Sunday, October 6, 2013

Prairie Falcon

Prairie Falcons breed across much of the western United States, Baja California, north-central Mexico and barely extending into southestern Canada. They fill in non-breeding areas in the winter, moving east into the Dakotas south to central Texas—perhaps as far east as western Minnesota. Their narrow “mustache” stripes and black “armpits,” visible on flying birds, are keys to identification. This photograph was taken in central South Dakota.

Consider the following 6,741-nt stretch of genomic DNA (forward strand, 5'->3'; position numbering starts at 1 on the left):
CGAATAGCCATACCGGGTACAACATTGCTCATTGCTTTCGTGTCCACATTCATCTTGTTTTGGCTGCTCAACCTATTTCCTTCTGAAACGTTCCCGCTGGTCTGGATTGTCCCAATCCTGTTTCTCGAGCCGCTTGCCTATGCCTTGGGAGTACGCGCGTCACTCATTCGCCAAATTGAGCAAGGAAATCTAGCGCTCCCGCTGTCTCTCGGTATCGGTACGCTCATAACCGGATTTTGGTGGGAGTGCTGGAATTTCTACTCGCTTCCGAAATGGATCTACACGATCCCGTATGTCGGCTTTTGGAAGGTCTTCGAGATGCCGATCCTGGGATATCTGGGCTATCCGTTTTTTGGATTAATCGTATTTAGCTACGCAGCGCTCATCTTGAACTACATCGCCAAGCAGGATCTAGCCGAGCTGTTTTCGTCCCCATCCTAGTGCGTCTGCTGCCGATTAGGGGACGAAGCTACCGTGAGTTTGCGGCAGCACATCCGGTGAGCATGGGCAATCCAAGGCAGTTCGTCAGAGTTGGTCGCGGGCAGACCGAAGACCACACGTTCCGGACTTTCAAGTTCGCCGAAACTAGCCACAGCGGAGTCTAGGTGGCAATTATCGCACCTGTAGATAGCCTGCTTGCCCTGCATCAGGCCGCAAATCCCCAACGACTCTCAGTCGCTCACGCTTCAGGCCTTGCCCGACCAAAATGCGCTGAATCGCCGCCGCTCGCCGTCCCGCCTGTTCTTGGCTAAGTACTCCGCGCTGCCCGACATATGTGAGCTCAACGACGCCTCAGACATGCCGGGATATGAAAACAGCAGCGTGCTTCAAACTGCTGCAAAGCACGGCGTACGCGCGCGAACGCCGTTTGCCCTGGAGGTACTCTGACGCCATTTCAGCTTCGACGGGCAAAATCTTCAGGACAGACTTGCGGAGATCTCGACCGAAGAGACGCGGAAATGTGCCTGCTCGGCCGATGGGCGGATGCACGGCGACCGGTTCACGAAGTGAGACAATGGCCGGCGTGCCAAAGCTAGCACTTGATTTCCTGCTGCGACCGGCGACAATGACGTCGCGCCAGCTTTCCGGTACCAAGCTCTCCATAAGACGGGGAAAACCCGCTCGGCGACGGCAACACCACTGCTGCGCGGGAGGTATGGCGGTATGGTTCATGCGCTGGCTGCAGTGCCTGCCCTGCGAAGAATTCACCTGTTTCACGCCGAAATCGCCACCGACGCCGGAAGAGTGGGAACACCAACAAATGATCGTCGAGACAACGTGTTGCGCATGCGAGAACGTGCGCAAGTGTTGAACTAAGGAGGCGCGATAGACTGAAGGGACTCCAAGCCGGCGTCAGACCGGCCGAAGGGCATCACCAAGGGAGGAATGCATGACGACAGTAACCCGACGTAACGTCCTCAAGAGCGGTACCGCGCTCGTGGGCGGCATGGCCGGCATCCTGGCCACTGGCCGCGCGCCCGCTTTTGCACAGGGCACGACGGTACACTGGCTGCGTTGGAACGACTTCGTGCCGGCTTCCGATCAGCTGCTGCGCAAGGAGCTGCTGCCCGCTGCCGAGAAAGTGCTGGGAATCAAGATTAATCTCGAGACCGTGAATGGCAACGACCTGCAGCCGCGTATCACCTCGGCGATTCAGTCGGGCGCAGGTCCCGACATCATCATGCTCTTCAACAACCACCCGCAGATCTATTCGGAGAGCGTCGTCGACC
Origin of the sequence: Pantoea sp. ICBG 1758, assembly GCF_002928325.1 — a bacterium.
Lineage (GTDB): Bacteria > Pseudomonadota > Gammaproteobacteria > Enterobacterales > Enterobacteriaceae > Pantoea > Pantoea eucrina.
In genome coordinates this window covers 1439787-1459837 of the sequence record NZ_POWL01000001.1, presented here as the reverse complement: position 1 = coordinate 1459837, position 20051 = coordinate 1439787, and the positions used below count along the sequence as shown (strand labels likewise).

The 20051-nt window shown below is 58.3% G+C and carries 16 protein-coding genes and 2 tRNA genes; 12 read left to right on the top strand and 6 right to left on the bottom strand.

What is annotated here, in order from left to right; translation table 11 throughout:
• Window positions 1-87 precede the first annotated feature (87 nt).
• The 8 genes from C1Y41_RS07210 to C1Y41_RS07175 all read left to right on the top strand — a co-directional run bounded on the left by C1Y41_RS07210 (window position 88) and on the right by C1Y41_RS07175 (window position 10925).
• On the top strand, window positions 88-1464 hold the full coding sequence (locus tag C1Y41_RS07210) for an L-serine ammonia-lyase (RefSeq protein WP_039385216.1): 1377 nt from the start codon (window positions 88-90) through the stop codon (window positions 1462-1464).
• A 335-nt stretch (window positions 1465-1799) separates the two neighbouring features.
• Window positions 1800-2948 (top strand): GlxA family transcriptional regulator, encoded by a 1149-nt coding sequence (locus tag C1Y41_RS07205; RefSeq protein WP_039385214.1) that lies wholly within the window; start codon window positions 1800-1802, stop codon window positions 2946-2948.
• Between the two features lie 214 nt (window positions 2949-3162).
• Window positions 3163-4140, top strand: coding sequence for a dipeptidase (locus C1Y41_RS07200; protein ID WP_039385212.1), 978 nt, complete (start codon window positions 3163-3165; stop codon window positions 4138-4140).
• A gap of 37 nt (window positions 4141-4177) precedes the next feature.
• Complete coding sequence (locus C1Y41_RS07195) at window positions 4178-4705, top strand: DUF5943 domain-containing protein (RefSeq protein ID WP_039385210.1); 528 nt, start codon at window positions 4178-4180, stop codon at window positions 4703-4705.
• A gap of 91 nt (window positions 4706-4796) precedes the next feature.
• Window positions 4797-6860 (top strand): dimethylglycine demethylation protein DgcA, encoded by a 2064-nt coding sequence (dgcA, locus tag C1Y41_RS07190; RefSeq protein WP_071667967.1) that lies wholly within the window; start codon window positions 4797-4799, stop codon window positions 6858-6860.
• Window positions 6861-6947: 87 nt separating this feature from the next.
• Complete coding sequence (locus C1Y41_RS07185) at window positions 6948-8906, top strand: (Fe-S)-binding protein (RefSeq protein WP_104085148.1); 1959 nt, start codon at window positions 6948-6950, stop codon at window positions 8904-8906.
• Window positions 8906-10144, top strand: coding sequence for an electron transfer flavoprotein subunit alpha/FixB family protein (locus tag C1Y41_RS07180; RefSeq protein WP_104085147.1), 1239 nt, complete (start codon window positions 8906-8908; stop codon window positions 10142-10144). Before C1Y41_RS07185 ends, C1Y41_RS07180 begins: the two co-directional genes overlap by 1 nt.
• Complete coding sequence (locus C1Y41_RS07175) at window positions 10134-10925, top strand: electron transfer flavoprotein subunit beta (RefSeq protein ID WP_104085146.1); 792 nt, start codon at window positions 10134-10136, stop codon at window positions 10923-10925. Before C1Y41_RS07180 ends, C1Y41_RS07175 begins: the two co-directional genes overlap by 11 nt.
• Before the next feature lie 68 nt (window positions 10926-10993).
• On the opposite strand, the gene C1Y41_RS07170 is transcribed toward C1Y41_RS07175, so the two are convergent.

Breeding birds prefer dry habitat and nest along cliffs and buttes. They prey upon ground squirrels and birds. In the winter, they favor Horned Larks and Western Meadowlarks. Being basically a desert bird, Prairie Falcons avoided the onslaught of DTT and other pesticides better than did many other raptors. Now the birds face "agricultural encroachment, livestock-grazing, energy development activities, off-road vehicle use, and military training” (Steenhof 1998).

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